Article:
Most of my memories about skits are about Boy Scout and Cub Scout camp outs and sixth grade camp through school. As I remember, the camp crowd was an easier crowd to perform to. They loved these skits. Campfire skit audiences were boys drunk on s'mores and the anticipation of someone unexpectedly getting doused with water. Boy Scout camp was an environment in which the Lord of the Flies doesn't seem like a novel, it seems like a documentary.
|The Robot Inventor in all his self consciousness|
One of my entries into things theatrical was performing in Cub Scout skits. I have a memory of really enjoying being in Cub Scouts skits. I even have a vague memory or sense that I was more willing to rehearse the skits than my fellow Cub Scouts. The skits were always comic sketches with a definite punchline. I think that I was pretty aware of this. I wanted to make sure that we got the maximum comic mileage from the skit. To do so meant rehearsing the timing and specificity of the set up of the punchline. I wasn't thinking of this consciously, of course, but I believe that there was some sort of intuitive understanding and interest in doing so.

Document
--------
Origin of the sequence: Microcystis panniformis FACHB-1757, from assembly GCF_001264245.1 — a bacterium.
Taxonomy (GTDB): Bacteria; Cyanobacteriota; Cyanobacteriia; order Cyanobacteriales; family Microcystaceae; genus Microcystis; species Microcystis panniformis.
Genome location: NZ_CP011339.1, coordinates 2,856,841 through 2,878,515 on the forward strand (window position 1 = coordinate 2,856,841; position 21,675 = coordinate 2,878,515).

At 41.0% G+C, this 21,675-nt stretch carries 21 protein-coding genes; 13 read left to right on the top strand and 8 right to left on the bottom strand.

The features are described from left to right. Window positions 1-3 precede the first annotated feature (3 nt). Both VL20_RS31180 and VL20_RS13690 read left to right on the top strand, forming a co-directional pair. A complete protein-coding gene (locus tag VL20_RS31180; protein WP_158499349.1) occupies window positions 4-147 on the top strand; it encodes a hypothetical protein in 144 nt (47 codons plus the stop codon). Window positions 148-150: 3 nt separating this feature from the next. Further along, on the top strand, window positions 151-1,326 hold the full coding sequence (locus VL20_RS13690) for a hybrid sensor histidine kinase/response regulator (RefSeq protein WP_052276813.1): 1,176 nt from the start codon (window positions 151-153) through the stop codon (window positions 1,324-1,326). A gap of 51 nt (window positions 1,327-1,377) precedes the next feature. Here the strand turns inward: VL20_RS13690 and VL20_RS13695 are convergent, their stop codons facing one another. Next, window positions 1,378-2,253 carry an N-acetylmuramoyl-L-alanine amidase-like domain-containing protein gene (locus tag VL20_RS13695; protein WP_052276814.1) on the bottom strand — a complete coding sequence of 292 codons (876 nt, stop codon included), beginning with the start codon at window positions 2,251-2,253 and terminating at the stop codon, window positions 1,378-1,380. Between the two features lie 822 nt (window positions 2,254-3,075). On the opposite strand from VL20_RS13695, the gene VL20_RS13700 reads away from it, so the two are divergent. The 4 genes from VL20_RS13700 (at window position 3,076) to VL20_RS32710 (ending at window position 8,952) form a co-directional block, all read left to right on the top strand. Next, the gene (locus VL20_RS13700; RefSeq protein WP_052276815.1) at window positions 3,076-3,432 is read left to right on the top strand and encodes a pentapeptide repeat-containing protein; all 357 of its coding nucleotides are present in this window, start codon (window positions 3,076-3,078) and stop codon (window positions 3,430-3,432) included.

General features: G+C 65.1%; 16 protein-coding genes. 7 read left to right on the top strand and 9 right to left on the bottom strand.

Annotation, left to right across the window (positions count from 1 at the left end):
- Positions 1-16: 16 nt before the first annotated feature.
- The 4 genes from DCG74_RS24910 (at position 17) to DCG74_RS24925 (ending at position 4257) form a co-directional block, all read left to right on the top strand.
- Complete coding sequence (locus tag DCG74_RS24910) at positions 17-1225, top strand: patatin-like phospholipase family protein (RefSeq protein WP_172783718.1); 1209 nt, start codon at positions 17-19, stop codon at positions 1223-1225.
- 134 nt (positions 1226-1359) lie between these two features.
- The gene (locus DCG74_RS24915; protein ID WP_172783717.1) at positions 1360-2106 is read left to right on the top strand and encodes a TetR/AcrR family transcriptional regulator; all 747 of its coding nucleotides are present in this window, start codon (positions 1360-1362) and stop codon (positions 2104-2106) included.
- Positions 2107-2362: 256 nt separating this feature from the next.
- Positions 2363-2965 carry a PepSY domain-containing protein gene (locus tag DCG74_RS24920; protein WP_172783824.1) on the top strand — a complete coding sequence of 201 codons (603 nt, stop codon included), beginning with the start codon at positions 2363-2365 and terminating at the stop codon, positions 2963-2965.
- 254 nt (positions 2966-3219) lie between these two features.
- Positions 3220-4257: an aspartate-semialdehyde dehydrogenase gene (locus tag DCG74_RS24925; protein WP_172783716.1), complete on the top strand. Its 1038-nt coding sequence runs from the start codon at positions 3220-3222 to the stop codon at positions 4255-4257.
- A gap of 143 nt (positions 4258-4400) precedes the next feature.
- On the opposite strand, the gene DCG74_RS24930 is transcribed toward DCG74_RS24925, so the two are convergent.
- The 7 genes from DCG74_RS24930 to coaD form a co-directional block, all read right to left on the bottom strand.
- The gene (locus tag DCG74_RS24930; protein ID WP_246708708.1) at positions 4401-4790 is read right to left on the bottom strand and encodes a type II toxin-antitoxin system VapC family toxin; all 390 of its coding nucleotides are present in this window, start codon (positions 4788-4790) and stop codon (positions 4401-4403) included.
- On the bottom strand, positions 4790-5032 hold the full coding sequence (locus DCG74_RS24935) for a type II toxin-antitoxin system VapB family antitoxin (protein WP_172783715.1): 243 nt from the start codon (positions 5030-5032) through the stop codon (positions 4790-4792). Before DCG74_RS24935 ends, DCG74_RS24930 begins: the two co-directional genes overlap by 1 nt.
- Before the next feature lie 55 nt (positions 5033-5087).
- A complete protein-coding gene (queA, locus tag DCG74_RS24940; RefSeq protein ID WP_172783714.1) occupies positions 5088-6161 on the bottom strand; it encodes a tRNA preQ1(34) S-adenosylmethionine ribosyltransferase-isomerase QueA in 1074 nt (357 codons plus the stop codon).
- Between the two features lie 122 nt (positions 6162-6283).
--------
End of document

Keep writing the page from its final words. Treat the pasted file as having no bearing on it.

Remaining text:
|The script (which felt long at the time)|
Some people have a very specific story of one event or one experience that started their journey to become a theatre artist. For example I have heard many origin stories that begin with a trip to see a particular Broadway musical. (That's likely more specific to this region – the area surrounding in or surrounding New York City.) There's a fantastic episode on This American Life about folks who caught the drama bug. I don't know that my origin story is starts at one single moment or experience, but there are certainly some significant milestones along the way. The Robot Inventors marks a mile.